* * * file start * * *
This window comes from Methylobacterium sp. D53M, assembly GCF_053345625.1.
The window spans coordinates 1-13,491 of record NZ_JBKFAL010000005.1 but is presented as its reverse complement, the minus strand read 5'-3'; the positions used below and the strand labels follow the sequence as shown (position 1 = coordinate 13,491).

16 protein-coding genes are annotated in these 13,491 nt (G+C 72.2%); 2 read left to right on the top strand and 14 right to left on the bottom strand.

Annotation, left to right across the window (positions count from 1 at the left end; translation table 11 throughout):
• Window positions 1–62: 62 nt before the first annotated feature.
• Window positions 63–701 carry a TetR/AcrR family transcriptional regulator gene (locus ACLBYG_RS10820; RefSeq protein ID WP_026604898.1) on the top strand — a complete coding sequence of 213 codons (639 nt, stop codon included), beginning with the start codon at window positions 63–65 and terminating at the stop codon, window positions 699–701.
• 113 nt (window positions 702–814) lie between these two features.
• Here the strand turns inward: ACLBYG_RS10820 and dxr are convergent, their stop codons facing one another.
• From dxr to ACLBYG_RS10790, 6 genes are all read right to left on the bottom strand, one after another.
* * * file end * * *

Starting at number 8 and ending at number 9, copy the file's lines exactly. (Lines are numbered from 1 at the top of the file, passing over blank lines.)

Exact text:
• Here the strand turns inward: ACLBYG_RS10820 and dxr are convergent, their stop codons facing one another.
• From dxr to ACLBYG_RS10790, 6 genes are all read right to left on the bottom strand, one after another.